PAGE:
The series of green interventions are being undertaken by global engineering and design firm Arup. By generating green roofs and walls through extensive planting, houses can save energy through insulation, air pollution can be mitigated and the carbon footprint of the city can be reduced. Shading from trees brings down local temperatures and the general increase in green coverage means water can be absorbed and stored after heavy rains, reducing the risk of flooding. Its also hoped that a greener Madrid will improve wellbeing among its citizens.

Copenhagen: perfect after all?

Copenhagen is often celebrated as the model of sustainable urbanism that other cities should look to learn from. But, as Feargus OSullivan argues in Next City, even Copenhagen can attain mistakes.

The urbanism motions model city is not immune to the challenges of growth, climate change and increasing economic disparity, writes OSullivan, citing the fractures caused by Copenhagens plans for a new harbour passageway and its housing strategy among other issues.

If the new harbour tunnel is construct, the city knows we cycling and pedestrianisation could end up being inundated with cars. And as housing demand exceeds the rate of building, costs of homes are skyrocketing while some of Copenhagens key housing projects are targeted at the wealthy minority.

Porto Alegres resilience roadmap

Last week, Porto Alegre announced its and Latin american states first resilience strategy, and perpetrated 10% of the citys budget towards improving resilience. Writing in Next City, Gregory Scruggs explains that the Brazilian citys strategy involves working towards a culture of peace, regularising land tenure, improving urban mobility and creating a dynamic invention ecosystem, focused on revitalising a zone of industrial land near the city centre called the 4th District.

To design the new strategy, the city utilized the networks established by its celebrated process of participatory budgeting. The policy, whereby the city is divided into 17 the regional offices and everyday citizens have a say in how municipal funds are allocated among them, put the city on the map in the 1990 s, writes Scruggs. The project team made a conscious great efforts to solicit notions immediately from the participatory budgeting regions, rather than show up with their own preconceived plans.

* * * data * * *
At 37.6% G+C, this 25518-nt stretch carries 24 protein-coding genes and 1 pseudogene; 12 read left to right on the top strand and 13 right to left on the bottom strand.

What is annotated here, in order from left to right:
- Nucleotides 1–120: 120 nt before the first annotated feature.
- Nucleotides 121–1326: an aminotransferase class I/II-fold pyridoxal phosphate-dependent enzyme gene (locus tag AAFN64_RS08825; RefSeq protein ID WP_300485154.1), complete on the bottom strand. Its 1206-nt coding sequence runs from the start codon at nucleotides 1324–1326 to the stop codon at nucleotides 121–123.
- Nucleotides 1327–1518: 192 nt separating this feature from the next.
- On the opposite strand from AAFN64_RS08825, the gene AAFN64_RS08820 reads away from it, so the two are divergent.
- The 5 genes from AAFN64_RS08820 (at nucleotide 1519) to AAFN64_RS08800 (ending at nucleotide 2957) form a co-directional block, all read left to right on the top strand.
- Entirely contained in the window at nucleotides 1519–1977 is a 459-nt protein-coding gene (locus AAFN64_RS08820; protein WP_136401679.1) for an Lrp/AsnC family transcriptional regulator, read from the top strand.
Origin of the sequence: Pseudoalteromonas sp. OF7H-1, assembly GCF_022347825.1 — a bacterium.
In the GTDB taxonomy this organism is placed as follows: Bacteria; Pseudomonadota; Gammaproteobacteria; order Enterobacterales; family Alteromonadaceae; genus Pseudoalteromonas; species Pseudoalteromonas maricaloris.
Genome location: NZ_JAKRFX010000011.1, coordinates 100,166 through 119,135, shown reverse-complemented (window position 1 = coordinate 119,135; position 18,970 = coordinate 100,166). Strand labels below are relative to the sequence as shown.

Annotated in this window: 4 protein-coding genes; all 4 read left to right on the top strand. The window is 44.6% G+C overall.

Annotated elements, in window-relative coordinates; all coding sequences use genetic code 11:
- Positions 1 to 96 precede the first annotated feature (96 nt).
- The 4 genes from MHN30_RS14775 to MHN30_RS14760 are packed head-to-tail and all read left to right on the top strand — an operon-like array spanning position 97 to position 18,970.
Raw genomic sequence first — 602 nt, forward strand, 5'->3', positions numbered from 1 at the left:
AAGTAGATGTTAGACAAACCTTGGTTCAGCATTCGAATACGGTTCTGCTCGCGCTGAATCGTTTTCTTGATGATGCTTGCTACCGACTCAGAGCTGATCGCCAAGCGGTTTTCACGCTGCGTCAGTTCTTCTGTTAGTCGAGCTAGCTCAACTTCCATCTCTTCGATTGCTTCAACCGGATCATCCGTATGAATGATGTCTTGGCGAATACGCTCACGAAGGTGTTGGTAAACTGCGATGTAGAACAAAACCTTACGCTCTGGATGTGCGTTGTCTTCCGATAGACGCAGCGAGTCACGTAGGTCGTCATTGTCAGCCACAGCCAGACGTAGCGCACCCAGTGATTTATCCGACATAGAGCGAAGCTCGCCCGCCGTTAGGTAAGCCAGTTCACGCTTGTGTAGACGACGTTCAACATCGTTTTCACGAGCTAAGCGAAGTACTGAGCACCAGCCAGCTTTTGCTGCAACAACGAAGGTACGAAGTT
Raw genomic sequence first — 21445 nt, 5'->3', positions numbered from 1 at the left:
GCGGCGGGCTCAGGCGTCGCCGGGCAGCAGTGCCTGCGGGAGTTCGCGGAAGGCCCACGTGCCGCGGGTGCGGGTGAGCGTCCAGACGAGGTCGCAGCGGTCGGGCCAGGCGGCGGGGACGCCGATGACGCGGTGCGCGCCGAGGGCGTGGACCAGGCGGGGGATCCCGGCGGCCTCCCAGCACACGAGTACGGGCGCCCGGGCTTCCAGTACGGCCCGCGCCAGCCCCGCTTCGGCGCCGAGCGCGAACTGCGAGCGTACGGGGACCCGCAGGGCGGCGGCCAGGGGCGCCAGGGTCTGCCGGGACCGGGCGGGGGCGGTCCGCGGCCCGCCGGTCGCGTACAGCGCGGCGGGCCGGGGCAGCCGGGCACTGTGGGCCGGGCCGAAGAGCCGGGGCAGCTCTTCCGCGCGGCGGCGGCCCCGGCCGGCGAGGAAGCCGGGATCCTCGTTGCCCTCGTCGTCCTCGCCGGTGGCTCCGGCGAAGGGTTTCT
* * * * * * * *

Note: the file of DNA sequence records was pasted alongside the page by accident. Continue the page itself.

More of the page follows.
On commuting

And ultimately: the morning commute can induce an array of feelings and sensations: anxiety, exhaustion, claustrophobia, irritation, boredom … But for the luck few, it can also offer a peaceful moment of reflection. A chapter from the Book of Life captures one experience of commuting to London:

The train moves off, resuming its rhythmical clicking along ways laid down a century and a half ago, when the capital first began plucking workers from their beds in faraway villages. Familiar vignettes river by outside: a power station, a patch of waste ground, a postal depot, a copse of ancient trees, a group of schoolgirls in grey-and-blue uniforms, a band of cumulus clouds spreading from the west, a shopping mall across a motorway, some underwear swaying on a line, and then gradually, the backs of suburban villas, heralding the develops arrival into central London itself.